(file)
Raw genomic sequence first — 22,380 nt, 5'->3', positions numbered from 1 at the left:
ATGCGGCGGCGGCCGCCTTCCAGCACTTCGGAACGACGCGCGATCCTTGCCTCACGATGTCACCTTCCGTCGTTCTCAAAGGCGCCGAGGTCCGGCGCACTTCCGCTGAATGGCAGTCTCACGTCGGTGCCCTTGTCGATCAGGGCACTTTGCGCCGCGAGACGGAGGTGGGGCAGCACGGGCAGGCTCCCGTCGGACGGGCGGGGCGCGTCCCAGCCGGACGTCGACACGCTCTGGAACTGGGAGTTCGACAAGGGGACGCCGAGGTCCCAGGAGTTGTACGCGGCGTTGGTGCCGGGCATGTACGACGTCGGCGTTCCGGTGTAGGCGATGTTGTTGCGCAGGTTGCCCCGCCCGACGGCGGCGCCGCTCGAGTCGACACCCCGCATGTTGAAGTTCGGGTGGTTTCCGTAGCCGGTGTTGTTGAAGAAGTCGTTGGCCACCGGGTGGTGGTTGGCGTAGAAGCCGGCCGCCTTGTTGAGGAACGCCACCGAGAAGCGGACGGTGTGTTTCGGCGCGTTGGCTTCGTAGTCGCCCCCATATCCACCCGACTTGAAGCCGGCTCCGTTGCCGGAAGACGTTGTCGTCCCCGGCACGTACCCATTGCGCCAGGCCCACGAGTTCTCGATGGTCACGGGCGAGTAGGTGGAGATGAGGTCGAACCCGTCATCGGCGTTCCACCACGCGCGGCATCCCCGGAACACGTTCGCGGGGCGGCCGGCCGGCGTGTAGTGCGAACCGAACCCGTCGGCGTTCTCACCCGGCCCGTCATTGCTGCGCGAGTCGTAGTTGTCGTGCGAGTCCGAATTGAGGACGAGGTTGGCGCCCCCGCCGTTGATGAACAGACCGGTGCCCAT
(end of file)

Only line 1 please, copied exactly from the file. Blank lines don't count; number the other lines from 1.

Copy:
Raw genomic sequence first — 22,380 nt, 5'->3', positions numbered from 1 at the left: